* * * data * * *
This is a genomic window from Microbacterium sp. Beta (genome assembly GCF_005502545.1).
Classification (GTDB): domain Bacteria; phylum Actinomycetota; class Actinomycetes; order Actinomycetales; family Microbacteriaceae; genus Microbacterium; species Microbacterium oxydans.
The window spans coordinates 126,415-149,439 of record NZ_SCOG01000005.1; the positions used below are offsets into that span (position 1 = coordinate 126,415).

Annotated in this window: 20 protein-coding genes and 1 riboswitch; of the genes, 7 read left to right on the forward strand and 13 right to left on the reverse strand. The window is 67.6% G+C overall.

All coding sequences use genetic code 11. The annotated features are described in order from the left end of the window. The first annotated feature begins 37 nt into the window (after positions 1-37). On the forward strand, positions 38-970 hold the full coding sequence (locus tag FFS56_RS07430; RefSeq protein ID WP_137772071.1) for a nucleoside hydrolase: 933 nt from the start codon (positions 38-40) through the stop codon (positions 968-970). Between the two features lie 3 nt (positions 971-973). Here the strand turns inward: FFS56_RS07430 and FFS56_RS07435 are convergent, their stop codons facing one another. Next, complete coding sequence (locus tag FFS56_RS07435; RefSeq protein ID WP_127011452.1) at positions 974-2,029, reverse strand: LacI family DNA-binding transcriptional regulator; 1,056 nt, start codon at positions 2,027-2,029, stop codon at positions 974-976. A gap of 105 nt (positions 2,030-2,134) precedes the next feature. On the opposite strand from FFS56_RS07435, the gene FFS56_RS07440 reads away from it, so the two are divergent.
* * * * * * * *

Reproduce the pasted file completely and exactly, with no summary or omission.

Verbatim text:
This is a genomic window from Microbacterium sp. Beta (genome assembly GCF_005502545.1).
Classification (GTDB): domain Bacteria; phylum Actinomycetota; class Actinomycetes; order Actinomycetales; family Microbacteriaceae; genus Microbacterium; species Microbacterium oxydans.
The window spans coordinates 126,415-149,439 of record NZ_SCOG01000005.1; the positions used below are offsets into that span (position 1 = coordinate 126,415).

Annotated in this window: 20 protein-coding genes and 1 riboswitch; of the genes, 7 read left to right on the forward strand and 13 right to left on the reverse strand. The window is 67.6% G+C overall.

All coding sequences use genetic code 11. The annotated features are described in order from the left end of the window. The first annotated feature begins 37 nt into the window (after positions 1-37). On the forward strand, positions 38-970 hold the full coding sequence (locus tag FFS56_RS07430; RefSeq protein ID WP_137772071.1) for a nucleoside hydrolase: 933 nt from the start codon (positions 38-40) through the stop codon (positions 968-970). Between the two features lie 3 nt (positions 971-973). Here the strand turns inward: FFS56_RS07430 and FFS56_RS07435 are convergent, their stop codons facing one another. Next, complete coding sequence (locus tag FFS56_RS07435; RefSeq protein ID WP_127011452.1) at positions 974-2,029, reverse strand: LacI family DNA-binding transcriptional regulator; 1,056 nt, start codon at positions 2,027-2,029, stop codon at positions 974-976. A gap of 105 nt (positions 2,030-2,134) precedes the next feature. On the opposite strand from FFS56_RS07435, the gene FFS56_RS07440 reads away from it, so the two are divergent.